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Barcelona's Gothic Quarter

Barcelona's Gothic Quarter

The Old Town of Barcelona is made up of four districts: El Raval, La Barceloneta, San Pedro–Sta. Catalina y la Ribera and el Barrio Gótico.

Visitors to Barcelona’s oldest district, known as Ciutat Vella (Catalan for Old Town), get the unique opportunity to behold attractions that date back to the city’s early origins. This historic area is made up of four neighborhoods: El Raval, el Barrio Gótico (the Gothic quarter), San Pedro – Sta. Catalina y la Ribera, and La Barceloneta.               

Early Barcelona’s tallest point stands right in the heart of the Gothic District: Mount Táber, today’s Plaza de Sant Jaume. The district’s structure remained relatively unchanged until the 19th century, when it underwent major redevelopment. Despite these changes, it still displays ancient remains of the city wall and the temple of Caesar Augustus. 

The Gothic District’s name comes not only from the artistic period of its origin, but from the design of its architecture. A number of this old town’s buildings were built in gothic style, but much later than the gothic period.

The district borders: Plaza de Cataluña, calle Fonanella to the west, and Vía Layetana to the north, las Ramblas to the south, and the Mediterranean Sea to the east. An exploration of this neighborhood will take you through special tucked away spots that continue beyond the neighboring area of Raval, which is the home of emblematic places such as Boquería Market and the Gran Teatro del Liceo.

Near Plaza de Cataluña you’ll find a café of great historic importance: Els Quatre Gats (the four cats). Members of Barcelona’s modernist movement gathered here and at one time to observe the first exhibits of works by a young Pablo Picasso. Today, the restaurant-bar still exudes a modernist vibe with a varied program of live jazz performances.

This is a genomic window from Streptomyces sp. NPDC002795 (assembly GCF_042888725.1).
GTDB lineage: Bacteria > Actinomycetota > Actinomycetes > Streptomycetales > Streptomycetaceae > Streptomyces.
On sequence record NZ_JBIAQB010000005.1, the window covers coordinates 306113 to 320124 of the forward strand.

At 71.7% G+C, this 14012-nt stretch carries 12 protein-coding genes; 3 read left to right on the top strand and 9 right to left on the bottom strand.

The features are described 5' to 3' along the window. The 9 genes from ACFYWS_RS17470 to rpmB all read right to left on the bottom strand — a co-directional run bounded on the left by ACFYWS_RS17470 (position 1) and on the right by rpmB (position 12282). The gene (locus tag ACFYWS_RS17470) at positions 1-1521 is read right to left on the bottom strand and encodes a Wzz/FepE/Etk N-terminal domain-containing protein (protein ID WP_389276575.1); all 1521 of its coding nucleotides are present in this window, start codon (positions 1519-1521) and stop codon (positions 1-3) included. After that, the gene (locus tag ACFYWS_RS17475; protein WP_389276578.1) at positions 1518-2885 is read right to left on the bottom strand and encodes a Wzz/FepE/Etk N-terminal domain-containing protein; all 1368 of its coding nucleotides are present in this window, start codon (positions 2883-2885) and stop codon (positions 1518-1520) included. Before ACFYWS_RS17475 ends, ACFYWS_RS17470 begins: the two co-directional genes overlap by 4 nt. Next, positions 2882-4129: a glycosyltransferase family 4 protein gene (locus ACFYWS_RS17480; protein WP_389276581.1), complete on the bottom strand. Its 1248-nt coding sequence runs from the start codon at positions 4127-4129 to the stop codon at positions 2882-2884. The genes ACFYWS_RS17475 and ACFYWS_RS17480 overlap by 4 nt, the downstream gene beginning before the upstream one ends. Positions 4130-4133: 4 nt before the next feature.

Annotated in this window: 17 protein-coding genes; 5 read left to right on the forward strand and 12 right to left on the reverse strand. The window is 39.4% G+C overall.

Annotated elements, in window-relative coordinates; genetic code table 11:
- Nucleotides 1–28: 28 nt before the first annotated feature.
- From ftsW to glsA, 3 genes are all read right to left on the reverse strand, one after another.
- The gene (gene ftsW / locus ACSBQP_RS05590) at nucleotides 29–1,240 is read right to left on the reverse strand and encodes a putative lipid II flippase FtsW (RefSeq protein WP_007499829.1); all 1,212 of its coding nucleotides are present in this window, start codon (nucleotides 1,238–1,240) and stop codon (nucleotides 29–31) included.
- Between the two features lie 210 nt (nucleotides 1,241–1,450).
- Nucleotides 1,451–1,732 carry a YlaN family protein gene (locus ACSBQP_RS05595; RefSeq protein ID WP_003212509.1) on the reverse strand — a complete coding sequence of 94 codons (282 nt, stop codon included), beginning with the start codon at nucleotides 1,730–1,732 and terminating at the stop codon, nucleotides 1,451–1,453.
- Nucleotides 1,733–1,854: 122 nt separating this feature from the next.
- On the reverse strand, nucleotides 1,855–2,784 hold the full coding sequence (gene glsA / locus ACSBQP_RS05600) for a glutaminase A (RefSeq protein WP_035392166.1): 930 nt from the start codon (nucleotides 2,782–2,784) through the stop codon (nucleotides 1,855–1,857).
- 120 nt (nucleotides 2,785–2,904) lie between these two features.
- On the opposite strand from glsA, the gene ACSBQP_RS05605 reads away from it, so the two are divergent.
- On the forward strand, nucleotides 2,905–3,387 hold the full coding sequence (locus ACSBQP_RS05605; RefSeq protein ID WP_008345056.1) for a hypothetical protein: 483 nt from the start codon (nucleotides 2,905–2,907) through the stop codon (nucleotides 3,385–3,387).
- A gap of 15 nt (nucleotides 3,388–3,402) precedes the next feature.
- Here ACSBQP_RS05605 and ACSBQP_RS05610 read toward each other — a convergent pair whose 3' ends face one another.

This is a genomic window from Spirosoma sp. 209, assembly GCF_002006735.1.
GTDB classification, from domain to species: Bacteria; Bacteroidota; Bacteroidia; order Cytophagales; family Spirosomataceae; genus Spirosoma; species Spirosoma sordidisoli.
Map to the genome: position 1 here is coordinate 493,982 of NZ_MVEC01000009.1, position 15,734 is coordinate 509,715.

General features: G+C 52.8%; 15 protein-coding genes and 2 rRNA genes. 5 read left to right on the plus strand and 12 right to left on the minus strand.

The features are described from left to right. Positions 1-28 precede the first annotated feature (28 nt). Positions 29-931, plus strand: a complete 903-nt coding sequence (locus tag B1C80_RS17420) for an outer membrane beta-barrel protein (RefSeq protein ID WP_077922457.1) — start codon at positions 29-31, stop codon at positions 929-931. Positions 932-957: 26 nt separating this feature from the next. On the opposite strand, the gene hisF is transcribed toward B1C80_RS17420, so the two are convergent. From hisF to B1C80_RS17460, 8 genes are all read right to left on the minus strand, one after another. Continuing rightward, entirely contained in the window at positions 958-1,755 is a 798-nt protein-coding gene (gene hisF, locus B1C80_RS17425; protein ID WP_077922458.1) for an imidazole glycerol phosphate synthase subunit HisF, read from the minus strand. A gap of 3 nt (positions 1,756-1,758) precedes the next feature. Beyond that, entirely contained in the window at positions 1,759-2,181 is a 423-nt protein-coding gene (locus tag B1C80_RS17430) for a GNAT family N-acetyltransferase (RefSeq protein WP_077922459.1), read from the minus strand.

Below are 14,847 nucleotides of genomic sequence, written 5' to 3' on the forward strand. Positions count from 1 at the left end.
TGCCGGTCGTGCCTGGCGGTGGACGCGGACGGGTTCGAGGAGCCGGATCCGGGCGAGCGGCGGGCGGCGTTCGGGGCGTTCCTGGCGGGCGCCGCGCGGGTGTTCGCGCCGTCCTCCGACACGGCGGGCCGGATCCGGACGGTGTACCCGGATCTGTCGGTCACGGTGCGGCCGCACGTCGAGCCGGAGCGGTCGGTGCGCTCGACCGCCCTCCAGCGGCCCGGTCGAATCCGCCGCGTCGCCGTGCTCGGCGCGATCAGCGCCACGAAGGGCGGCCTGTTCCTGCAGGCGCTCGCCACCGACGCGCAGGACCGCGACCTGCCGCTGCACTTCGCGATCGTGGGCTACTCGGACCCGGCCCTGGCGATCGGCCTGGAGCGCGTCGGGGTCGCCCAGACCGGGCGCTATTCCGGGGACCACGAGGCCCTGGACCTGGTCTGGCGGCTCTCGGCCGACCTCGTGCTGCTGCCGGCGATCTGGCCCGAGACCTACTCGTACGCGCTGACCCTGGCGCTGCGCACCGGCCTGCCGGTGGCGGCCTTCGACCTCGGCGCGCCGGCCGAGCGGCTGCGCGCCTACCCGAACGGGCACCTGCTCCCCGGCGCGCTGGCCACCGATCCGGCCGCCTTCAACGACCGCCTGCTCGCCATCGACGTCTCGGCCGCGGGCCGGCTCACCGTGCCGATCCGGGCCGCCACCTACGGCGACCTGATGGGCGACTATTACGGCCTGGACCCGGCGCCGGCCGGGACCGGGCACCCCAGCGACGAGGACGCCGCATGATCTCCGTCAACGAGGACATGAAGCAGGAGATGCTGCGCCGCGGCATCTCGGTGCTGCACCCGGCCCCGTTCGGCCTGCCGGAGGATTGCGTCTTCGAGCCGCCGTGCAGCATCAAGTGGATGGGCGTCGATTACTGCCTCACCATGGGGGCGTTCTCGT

Heading toward the sea we come to Plaça Nova (new square), which gives us a chance to see La Pia Almoina, a building from the 15th century which today houses the Diocesan Museum. Also visible is the Episcopal Palace of Barcelona, with its neoclassical façade and 13th century first floor gallery. Remains from a 4th century Roman wall lie just next to calle Bisbe. The central attraction however is the Cathedral of the Holy Cross and St. Eulalia. You can see the cathedral’s oldest structure (15th century) by entering through the cloister on calle Bisbe. The neo-gothic façade however was built in the 19th century, following original 15th century plans. The temple is a fine example of gothic style; inside you can observe thirteen geese (one for each year of St. Eulalia’s short life). Also present are impressive chapel altarpieces, magnificent choir stalls and St. Eulalia’s tomb.

Following calle del Bisbe, we make our way under a neo-gothic bridge that joins the Palau de la Generalitat (a Catalonia government building) with the Casa dels Canonges (a former religious building that currently houses the offices of Catalonia’s vice presidency).

Remains from the Roman temple of Augustus rest just a few meters away: perhaps most noteworthy are its base and four columns, which inspire great appreciation for Barcelona’s rich past.

Next we come to Plaça de Sant Jaume (St. James Square), the location of Barcelona’s city hall, a beautiful building with a 19th century neo-classical façade, and the Generalitat Catalunya, a gothic building with a renaissance façade. This square was a forum in Roman times and it has continued serving as a meeting point for local residents through the Middle Ages and right up until today. It is a place where people still dance sardanas (Catalonia’s national dance) on Sunday and on Saturday large circles of dancers also gather here.

Another nearby public square dates back to medieval times. Plaça del Rei (king’s square) is flanked by a series of buildings from the era including one that currently houses the city’s Museum of History. Inside the museum you can see excavations of sites that date from the 1st century (the time of the city’s founding) to the middles ages.

Next we head back toward the sea by way of a street with a name that has earned it some attention: el Carrer d’Avignó. Many insist that Picasso’s celebrated work “Las señoritas de Aviñón” is of a group of women who worked in a brothel located on Carrer d’Avignó that was frequented by the painter.

After reaching the Basílica de la Mercé (Basilica of Our Lady of Mercy), next to the B-10 motorway, known as the Ronda Litoral, we take a right and exit the district through the Plaza Real (royal square). With its cafés and restaurants with outdoor seating, this is a perfect neo-classical space for relaxing in after exploring the Gothic District and its attractions. The other good thing about this plaza is that it leaves you right next to the Ramblas, the heart of this wonderful city.